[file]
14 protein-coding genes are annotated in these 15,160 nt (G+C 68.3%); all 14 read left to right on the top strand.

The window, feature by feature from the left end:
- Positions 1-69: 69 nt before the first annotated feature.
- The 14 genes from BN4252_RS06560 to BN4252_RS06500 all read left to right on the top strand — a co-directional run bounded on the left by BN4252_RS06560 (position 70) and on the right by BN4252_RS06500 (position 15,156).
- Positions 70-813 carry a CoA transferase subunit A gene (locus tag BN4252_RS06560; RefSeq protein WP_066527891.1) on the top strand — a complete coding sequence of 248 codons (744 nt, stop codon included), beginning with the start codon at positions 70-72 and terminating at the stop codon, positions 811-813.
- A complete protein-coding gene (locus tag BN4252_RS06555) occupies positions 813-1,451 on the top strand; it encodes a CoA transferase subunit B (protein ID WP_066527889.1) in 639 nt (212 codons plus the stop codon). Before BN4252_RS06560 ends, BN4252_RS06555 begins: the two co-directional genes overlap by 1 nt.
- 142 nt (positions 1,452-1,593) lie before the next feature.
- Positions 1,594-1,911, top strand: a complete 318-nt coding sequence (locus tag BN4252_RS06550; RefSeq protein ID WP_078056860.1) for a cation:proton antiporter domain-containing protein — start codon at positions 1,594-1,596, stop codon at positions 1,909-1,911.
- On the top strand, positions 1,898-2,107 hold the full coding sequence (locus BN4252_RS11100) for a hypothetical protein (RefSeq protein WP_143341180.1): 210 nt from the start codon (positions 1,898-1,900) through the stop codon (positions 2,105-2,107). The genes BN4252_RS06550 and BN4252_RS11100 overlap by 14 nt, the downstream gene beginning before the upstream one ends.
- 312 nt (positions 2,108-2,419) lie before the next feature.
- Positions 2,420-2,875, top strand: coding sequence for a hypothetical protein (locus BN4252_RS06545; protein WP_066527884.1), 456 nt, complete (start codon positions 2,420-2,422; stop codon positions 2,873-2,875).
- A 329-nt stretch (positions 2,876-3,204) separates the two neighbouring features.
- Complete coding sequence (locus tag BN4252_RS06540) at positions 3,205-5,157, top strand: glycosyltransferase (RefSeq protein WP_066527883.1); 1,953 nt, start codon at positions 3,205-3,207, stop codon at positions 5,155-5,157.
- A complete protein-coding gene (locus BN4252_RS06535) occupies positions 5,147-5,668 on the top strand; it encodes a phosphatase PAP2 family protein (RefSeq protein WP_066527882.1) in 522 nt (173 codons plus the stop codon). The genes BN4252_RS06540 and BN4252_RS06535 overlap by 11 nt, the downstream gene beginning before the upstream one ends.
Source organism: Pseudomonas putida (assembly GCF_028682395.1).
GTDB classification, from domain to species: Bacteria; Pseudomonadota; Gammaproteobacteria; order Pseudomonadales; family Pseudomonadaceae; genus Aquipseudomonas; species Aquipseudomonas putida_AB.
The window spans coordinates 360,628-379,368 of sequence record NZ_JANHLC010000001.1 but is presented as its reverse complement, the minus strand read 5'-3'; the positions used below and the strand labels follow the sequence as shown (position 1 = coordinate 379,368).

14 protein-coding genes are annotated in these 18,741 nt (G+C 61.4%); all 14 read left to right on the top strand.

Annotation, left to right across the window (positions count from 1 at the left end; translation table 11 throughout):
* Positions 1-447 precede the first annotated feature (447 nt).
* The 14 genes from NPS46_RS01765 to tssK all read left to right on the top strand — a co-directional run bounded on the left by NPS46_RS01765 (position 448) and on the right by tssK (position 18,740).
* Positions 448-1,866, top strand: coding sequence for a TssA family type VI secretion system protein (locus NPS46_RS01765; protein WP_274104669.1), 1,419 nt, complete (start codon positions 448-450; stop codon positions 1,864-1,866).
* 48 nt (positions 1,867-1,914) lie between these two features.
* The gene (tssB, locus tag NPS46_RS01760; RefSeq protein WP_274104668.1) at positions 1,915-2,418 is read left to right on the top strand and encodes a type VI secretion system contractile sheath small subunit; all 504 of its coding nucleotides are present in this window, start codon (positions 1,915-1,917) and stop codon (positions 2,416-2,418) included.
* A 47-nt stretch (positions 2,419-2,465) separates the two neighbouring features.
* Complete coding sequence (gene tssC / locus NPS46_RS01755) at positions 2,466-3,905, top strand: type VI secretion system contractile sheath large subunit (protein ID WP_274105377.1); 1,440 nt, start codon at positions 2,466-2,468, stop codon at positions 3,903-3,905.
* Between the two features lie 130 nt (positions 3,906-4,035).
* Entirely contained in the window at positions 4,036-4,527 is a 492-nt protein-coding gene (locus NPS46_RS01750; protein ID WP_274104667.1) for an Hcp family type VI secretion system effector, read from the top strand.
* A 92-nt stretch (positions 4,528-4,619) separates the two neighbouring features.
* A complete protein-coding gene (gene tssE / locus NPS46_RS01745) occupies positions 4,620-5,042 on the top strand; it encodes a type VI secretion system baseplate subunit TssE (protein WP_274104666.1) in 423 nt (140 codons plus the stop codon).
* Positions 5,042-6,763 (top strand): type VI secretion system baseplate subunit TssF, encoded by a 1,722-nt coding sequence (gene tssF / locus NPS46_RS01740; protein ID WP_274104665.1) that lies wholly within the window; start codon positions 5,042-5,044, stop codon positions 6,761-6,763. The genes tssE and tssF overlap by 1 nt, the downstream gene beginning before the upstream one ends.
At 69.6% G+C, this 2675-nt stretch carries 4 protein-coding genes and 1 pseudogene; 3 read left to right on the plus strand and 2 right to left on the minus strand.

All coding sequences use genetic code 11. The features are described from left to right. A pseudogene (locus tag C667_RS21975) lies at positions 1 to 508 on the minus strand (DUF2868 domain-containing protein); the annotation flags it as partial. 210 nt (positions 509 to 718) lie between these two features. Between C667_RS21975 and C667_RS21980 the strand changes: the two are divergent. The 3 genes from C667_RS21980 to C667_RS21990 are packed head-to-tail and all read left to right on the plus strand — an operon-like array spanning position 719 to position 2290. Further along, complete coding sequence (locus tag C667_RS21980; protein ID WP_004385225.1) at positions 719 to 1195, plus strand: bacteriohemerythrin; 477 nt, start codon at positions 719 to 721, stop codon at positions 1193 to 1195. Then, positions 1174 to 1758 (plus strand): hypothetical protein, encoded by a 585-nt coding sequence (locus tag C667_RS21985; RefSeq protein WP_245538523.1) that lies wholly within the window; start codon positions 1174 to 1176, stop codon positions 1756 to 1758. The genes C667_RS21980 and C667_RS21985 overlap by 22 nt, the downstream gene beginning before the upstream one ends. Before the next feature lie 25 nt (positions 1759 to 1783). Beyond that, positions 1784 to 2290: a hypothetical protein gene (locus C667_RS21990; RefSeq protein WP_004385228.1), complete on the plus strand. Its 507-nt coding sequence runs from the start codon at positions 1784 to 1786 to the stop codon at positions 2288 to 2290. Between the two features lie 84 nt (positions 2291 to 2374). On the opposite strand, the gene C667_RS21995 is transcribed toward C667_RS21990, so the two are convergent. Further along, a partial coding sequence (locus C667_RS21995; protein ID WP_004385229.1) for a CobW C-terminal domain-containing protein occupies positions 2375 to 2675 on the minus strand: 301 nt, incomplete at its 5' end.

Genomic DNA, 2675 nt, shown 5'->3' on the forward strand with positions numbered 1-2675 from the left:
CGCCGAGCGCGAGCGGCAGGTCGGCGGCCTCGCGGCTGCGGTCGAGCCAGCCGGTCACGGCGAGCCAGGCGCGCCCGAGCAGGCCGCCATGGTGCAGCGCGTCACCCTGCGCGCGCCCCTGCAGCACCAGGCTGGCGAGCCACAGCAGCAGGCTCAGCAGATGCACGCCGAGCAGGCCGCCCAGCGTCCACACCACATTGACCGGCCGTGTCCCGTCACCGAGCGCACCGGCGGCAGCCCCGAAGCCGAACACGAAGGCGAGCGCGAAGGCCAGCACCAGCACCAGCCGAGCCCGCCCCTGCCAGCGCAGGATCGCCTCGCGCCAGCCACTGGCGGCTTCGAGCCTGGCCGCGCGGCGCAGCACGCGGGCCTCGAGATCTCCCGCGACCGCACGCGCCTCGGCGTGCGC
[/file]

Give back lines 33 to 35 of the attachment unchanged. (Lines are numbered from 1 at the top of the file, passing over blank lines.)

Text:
All coding sequences use genetic code 11. The features are described from left to right. A pseudogene (locus tag C667_RS21975) lies at positions 1 to 508 on the minus strand (DUF2868 domain-containing protein); the annotation flags it as partial. 210 nt (positions 509 to 718) lie between these two features. Between C667_RS21975 and C667_RS21980 the strand changes: the two are divergent. The 3 genes from C667_RS21980 to C667_RS21990 are packed head-to-tail and all read left to right on the plus strand — an operon-like array spanning position 719 to position 2290. Further along, complete coding sequence (locus tag C667_RS21980; protein ID WP_004385225.1) at positions 719 to 1195, plus strand: bacteriohemerythrin; 477 nt, start codon at positions 719 to 721, stop codon at positions 1193 to 1195. Then, positions 1174 to 1758 (plus strand): hypothetical protein, encoded by a 585-nt coding sequence (locus tag C667_RS21985; RefSeq protein WP_245538523.1) that lies wholly within the window; start codon positions 1174 to 1176, stop codon positions 1756 to 1758. The genes C667_RS21980 and C667_RS21985 overlap by 22 nt, the downstream gene beginning before the upstream one ends. Before the next feature lie 25 nt (positions 1759 to 1783). Beyond that, positions 1784 to 2290: a hypothetical protein gene (locus C667_RS21990; RefSeq protein WP_004385228.1), complete on the plus strand. Its 507-nt coding sequence runs from the start codon at positions 1784 to 1786 to the stop codon at positions 2288 to 2290. Between the two features lie 84 nt (positions 2291 to 2374). On the opposite strand, the gene C667_RS21995 is transcribed toward C667_RS21990, so the two are convergent. Further along, a partial coding sequence (locus C667_RS21995; protein ID WP_004385229.1) for a CobW C-terminal domain-containing protein occupies positions 2375 to 2675 on the minus strand: 301 nt, incomplete at its 5' end.

Genomic DNA, 2675 nt, shown 5'->3' on the forward strand with positions numbered 1-2675 from the left:
CGCCGAGCGCGAGCGGCAGGTCGGCGGCCTCGCGGCTGCGGTCGAGCCAGCCGGTCACGGCGAGCCAGGCGCGCCCGAGCAGGCCGCCATGGTGCAGCGCGTCACCCTGCGCGCGCCCCTGCAGCACCAGGCTGGCGAGCCACAGCAGCAGGCTCAGCAGATGCACGCCGAGCAGGCCGCCCAGCGTCCACACCACATTGACCGGCCGTGTCCCGTCACCGAGCGCACCGGCGGCAGCCCCGAAGCCGAACACGAAGGCGAGCGCGAAGGCCAGCACCAGCACCAGCCGAGCCCGCCCCTGCCAGCGCAGGATCGCCTCGCGCCAGCCACTGGCGGCTTCGAGCCTGGCCGCGCGGCGCAGCACGCGGGCCTCGAGATCTCCCGCGACCGCACGCGCCTCGGCGTGCGC